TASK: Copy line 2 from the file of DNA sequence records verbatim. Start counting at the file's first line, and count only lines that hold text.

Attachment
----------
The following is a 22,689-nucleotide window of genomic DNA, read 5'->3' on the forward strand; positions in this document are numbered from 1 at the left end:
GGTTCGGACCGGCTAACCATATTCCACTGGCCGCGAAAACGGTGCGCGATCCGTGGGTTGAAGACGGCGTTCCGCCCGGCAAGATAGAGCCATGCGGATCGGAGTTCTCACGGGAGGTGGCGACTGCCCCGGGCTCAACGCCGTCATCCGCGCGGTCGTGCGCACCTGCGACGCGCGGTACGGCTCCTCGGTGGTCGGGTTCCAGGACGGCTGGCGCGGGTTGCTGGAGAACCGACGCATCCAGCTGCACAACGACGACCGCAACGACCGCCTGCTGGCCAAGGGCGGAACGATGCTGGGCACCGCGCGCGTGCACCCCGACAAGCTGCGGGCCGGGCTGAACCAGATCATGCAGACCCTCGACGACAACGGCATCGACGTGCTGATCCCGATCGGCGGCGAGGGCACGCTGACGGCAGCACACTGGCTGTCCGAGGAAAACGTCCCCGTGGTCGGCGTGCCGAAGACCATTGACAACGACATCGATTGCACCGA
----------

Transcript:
GGTTCGGACCGGCTAACCATATTCCACTGGCCGCGAAAACGGTGCGCGATCCGTGGGTTGAAGACGGCGTTCCGCCCGGCAAGATAGAGCCATGCGGATCGGAGTTCTCACGGGAGGTGGCGACTGCCCCGGGCTCAACGCCGTCATCCGCGCGGTCGTGCGCACCTGCGACGCGCGGTACGGCTCCTCGGTGGTCGGGTTCCAGGACGGCTGGCGCGGGTTGCTGGAGAACCGACGCATCCAGCTGCACAACGACGACCGCAACGACCGCCTGCTGGCCAAGGGCGGAACGATGCTGGGCACCGCGCGCGTGCACCCCGACAAGCTGCGGGCCGGGCTGAACCAGATCATGCAGACCCTCGACGACAACGGCATCGACGTGCTGATCCCGATCGGCGGCGAGGGCACGCTGACGGCAGCACACTGGCTGTCCGAGGAAAACGTCCCCGTGGTCGGCGTGCCGAAGACCATTGACAACGACATCGATTGCACCGA